Egypt's president stands by his decrees
CAIRO, Egypt (AP) — Egypt's President Mohammed Morsi told the country's top judges yesterday that he did not infringe on their authority when he seized near absolute powers, setting the stage for a prolonged showdown on the eve of mass protests planned by both supporters and opponents of the Islamist leader.
The uncompromising stance came during a meeting between Morsi and members of the Supreme Judiciary Council in a bid to resolve a four-day crisis that has plunged the country into a new round of turmoil with clashes between the two sides that have left one protester dead and hundreds wounded.
The judiciary, the main target of Morsi's edicts, also has pushed back, calling the decrees a power grab and an "assault" on the branch's independence. Judges and prosecutors stayed away from many courts in Cairo and other cities on Sunday and Monday.
A spokesman said Morsi told the judges that he acted within his right as the nation's sole source of legislation when he issued decrees putting himself above judicial oversight. The president also extended the same immunity to two bodies dominated by his Islamist allies — a panel drafting a new constitution and parliament's mostly toothless upper chamber.
The spokesman, Yasser Ali, also told reporters that Morsi assured the judges that the decrees did not in any way "infringe" on the judiciary.
Ali's comments signaled Morsi's resolve not to back down or compromise on the constitutional amendments he announced last week, raising the likelihood of more violence as both sides planned competing rallies in Cairo today.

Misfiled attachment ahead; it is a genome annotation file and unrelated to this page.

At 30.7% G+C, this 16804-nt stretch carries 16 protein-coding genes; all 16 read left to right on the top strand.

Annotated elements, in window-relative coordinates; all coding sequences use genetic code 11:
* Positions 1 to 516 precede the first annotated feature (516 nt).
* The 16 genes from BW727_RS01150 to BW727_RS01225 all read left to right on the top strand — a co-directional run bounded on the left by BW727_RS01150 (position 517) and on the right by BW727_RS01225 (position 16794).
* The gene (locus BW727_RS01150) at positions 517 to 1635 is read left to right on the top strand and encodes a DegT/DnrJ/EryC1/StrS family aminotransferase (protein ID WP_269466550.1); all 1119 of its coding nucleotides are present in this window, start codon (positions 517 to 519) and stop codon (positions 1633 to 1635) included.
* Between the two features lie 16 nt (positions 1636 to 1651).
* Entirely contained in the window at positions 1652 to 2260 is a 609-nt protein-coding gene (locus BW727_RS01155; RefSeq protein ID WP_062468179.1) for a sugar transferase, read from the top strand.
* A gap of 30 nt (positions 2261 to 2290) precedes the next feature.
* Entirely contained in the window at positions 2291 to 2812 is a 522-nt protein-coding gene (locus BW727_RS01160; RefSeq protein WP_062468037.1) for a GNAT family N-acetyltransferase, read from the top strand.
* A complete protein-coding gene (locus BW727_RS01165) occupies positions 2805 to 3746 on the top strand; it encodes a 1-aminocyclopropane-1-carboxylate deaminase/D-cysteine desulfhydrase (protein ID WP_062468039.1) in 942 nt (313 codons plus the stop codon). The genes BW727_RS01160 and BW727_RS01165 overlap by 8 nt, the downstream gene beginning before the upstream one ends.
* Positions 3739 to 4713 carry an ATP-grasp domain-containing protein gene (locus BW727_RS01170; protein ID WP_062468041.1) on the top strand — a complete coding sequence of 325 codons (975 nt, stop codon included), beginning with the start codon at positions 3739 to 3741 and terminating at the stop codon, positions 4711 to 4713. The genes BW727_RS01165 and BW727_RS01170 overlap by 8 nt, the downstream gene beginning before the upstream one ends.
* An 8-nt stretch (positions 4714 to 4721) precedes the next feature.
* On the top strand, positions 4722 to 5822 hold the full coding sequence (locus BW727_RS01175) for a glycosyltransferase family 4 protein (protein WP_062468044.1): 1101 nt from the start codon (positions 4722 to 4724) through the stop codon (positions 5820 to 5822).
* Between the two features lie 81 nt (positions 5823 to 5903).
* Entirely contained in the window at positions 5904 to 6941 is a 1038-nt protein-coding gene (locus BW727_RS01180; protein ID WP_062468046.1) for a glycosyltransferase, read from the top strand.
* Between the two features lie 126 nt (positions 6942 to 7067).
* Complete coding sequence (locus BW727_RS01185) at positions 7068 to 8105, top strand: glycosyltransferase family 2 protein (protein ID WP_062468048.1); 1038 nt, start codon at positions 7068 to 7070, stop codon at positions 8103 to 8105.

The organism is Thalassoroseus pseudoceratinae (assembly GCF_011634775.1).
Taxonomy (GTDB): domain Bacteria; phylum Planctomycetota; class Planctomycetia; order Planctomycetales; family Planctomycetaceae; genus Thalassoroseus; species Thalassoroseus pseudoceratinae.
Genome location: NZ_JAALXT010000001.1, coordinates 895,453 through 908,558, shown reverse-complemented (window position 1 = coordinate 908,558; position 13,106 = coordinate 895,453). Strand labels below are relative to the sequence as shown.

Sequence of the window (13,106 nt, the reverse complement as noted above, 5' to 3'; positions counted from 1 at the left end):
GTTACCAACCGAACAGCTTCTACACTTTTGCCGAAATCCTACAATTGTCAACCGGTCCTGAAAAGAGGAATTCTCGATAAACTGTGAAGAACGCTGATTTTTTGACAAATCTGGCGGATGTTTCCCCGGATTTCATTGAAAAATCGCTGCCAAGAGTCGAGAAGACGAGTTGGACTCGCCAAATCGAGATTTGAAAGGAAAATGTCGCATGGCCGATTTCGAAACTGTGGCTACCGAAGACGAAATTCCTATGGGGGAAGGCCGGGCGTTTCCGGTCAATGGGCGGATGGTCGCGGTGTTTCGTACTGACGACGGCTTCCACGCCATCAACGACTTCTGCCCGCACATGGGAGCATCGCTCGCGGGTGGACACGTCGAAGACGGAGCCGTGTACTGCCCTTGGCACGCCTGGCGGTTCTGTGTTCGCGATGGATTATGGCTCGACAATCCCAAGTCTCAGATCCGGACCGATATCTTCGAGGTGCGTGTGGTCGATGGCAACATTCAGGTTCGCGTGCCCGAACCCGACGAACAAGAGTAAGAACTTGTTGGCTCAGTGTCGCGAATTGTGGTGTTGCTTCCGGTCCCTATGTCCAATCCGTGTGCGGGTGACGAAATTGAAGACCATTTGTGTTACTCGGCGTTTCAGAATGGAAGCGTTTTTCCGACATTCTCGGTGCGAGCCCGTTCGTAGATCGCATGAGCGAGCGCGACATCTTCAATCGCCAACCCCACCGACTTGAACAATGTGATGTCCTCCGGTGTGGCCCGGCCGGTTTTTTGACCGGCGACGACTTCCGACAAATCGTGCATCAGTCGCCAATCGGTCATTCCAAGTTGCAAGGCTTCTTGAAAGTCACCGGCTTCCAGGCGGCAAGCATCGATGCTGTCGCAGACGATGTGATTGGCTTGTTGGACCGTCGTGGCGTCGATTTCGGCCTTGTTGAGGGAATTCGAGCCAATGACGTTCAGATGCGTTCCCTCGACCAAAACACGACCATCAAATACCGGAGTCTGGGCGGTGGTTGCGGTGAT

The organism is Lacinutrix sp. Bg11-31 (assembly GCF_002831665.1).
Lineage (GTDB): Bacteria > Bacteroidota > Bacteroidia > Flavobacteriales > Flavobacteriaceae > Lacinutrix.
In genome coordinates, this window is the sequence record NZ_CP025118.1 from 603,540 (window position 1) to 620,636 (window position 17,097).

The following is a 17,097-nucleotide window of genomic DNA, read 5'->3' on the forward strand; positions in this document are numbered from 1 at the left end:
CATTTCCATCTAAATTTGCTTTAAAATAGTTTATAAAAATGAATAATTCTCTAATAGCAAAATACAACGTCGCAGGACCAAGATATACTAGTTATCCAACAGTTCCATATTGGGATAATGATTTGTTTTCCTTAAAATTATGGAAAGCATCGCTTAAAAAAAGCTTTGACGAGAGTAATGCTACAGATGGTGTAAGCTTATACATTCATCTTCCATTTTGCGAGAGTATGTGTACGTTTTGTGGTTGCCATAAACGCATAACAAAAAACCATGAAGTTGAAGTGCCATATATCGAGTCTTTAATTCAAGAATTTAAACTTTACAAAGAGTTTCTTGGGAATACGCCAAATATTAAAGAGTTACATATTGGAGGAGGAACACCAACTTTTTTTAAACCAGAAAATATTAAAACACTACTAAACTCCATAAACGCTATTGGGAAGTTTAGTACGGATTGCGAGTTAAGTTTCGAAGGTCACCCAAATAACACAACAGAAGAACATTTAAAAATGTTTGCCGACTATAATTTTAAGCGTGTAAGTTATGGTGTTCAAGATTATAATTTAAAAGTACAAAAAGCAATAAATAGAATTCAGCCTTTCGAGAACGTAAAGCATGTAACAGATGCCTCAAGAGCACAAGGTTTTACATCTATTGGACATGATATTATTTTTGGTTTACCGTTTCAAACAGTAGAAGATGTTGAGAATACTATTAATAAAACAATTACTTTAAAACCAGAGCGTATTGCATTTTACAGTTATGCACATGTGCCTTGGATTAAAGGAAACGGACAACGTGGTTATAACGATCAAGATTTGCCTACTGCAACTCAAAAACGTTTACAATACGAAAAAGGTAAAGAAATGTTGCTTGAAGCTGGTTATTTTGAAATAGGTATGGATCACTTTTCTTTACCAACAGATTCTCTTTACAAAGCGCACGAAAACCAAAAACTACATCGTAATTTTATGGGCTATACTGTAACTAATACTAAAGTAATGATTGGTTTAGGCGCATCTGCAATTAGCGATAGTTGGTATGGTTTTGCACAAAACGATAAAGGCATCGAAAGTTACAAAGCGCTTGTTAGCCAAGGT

Opposition activists have denounced Morsi's decrees as a blatant power grab, and refused to enter a dialogue with the presidency before the edicts are rescinded. The president has vigorously defended the new powers, saying they are a necessary temporary measure to implement badly needed reforms and protect Egypt's transition to democracy after last year's ouster of his predecessor Hosni Mubarak.
Morsi says he wants to retain the new powers until the new constitution is adopted in a nationwide referendum and parliamentary elections are held, a time line that stretches to the middle of next year.
Many members of the judiciary were appointed under Mubarak, drawing allegations, even by some of Morsi's critics, that they are trying to perpetuate the regime's corrupt practices. But opponents are angry that the decrees leave Morsi without any check on his power.
Morsi, a member of the Muslim Brotherhood who became Egypt's first freely elected president in June, was quoted by Ali as telling his prime minister and security chiefs yesterday that his decrees were designed to "end the transitional period as soon as possible."
His comments appeared to run contrary to a prediction made earlier yesterday by Justice Minister Ahmed Mekki that a resolution of the crisis was imminent. Mekki, who has been mediating between the judiciary and the presidency to try to defuse the crisis, did not give any details.